Report Finds Near Certainty of Human Driven Climate Change

A report released in a scientific journal, Climate Risk Management, analyzed the chances that factors other than human influence are driving global mean temperature change.

“December 2013 was the 346th consecutive month where global land and ocean average surface temperature exceeded the 20th century monthly average, with February 1985 the last time mean temperature fell below this value,” researchers noted in their abstract. “Even given these and other extraordinary statistics, public acceptance of human induced climate change and confidence in the supporting science has declined since 2007.”

They write, “The degree of uncertainty as to whether observed climate changes are due to human activity or are part of natural systems fluctuations remains a major stumbling block to effective adaptation action and risk management.”

The writers develop an approach “which provides a rigorous probabilistic statistical assessment of the link between observed climate changes and human activities in a way that can inform formal climate risk assessment.”

To do so, they construct a time series model of the temperatures to June 2010 and use the rate of GHG emissions as well as other causal factors such as solar radiation, volcanic emissions and El Niño.

They write, “When the effect of GHGs is removed, bootstrap simulation of the model reveals that there is less than a one in one hundred thousand chance of observing an unbroken sequence of 304 months (our analysis extends to June 2010) with mean surface temperature exceeding the 20th century average.”

They also show that one “would expect a far greater number of short periods of falling global temperatures (as observed since 1998) if climate change was not occurring.” They add, “This approach to assessing probabilities of human influence on global temperature could be transferred to other climate variables and extremes allowing enhanced formal risk assessment of climate change.”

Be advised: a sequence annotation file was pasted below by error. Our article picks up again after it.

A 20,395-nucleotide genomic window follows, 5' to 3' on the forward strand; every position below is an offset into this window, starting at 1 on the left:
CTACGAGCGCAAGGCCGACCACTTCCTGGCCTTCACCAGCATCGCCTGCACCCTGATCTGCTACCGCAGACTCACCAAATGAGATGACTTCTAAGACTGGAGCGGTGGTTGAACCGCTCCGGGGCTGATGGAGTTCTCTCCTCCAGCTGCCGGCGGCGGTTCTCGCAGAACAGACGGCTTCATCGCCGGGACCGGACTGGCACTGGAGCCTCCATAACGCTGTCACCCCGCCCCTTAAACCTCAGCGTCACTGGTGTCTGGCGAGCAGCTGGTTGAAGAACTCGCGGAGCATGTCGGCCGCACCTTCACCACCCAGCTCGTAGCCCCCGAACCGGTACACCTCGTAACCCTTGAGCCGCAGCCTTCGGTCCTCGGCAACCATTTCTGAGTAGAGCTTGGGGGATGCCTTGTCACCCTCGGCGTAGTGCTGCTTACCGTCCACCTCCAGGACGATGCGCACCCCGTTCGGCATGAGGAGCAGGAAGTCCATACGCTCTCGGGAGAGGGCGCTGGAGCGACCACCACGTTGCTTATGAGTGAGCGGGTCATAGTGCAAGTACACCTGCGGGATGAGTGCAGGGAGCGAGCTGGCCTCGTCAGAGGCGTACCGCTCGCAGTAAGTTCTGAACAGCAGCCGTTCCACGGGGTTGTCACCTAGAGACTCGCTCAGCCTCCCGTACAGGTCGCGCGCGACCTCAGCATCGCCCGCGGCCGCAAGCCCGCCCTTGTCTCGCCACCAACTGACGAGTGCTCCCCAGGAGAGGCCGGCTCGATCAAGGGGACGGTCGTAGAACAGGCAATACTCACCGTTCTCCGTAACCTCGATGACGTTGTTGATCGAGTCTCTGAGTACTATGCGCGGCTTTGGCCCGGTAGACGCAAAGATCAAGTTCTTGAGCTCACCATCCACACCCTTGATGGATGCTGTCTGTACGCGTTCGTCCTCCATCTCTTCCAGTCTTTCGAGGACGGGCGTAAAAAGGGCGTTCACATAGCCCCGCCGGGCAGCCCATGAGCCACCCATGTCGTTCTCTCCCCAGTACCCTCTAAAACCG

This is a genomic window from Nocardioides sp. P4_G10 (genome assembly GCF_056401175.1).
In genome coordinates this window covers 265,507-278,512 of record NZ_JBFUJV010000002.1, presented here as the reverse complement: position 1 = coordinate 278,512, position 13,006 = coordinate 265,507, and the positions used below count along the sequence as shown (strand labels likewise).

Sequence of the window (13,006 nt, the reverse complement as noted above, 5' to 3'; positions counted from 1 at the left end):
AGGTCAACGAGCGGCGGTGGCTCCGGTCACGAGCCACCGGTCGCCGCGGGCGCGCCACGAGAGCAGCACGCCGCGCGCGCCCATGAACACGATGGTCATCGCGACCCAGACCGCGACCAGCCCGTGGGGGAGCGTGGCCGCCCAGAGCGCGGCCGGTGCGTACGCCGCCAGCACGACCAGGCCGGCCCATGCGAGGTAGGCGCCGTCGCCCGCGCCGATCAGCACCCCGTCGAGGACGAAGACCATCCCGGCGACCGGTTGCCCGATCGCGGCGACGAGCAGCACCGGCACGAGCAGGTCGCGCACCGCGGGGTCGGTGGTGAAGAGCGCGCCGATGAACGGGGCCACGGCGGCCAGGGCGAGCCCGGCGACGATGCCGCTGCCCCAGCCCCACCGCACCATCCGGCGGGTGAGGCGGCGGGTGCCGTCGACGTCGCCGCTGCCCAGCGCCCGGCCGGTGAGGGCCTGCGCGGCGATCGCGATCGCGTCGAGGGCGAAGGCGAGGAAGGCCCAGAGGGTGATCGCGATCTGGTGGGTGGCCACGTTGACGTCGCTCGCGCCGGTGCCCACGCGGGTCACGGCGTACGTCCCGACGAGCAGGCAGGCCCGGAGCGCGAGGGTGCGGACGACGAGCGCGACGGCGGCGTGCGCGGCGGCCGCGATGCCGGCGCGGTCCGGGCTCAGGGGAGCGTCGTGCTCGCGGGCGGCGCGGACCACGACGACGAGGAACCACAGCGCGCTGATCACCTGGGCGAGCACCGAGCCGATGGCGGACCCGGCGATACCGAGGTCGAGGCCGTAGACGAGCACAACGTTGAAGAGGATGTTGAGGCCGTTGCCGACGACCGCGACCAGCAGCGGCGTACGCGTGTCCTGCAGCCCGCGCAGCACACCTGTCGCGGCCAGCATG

One of the more interesting aspects of this report is that the researchers actually adopt a relatively straightforward time series regression model that is quite prevalent in social science, account for as many variables as they can that would explain climate change outside of human activity (represented by greenhouse gas concentration) and adapt it to determine the chance that the temperature increase would exist without the greenhouse gas concentration increase.

As they explain, “The approach used here allows us to make probabilistic statements about the likelihood of this anomalous warming occurring in the presence or absence of anthropogenic GHG emissions.”

It is worth noting that, according to their data, no one born after February 1985 has lived in a single month where global temperatures fell below the long-term average for that month. According to their analysis, the probability of getting the same run of “warmer-than-average months without the human influence was less than 1 chance in 100,000.”
“We identified periods of declining temperature by using a moving 10-year window (1950 to 1959, 1951 to 1960, 1952 to 1961, etc.) through the entire 60-year record. We identified 11 such short time periods where global temperatures declined,” they write. “Our analysis showed that in the absence of human-caused greenhouse gas emissions, there would have been more than twice as many periods of short-term cooling than are found in the observed data.”

The findings simply tack on more evidence to go with the basic mainstream scientific consensus that global warming is in fact caused by human activity.

In June, the EPA announced that it will mandate power plants in the US to cut carbon emissions by 30% by 2030.

“Earlier this month, hundreds of scientists declared that climate change is no longer a distant threat, it has moved firmly into the present,” the President announced in June. “Last year I put forward America’s first climate action plan, this plan cuts carbon pollution by building a clean energy economy.”

The President argued that, while this is a good start, “for the sake of our children we have to do more. This week, we will.”

“Today about 40% of America’s carbon pollution comes from power plants,” he said. “But right now there are no natural limits to the amount of carbon pollution that existing plants can pump into the air we breathe. None.”

A year ago the President called on the EPA to address this gap in policy by coming up with common sense guidelines, along the lines of efforts already taken by many states, cities and companies.

He said, “These new commonsense guidelines to reduce carbon pollution from power plants were created with feedback from businesses, and state and local governments, and they would build a clean energy economy while reducing carbon pollution.”

Scientists believe that the planet has reach a critical turning point. Right now, nations have set a goal of limiting the warming of the planet to 3.6 degrees Fahrenheit above pre-industrial temperatures. In order for that to happen, global emissions would need to peak by 2020 and then decline.

That does not appear likely.

The Times reports, “Today, emissions are not falling nearly fast enough in the West, and those reductions are being swamped by a rapid rise in the East. Experts say that a global peak in 2020 is exceedingly unlikely, if not impossible — and that will be true even if the United States and other nations manage to keep the pledges they made in 2009.”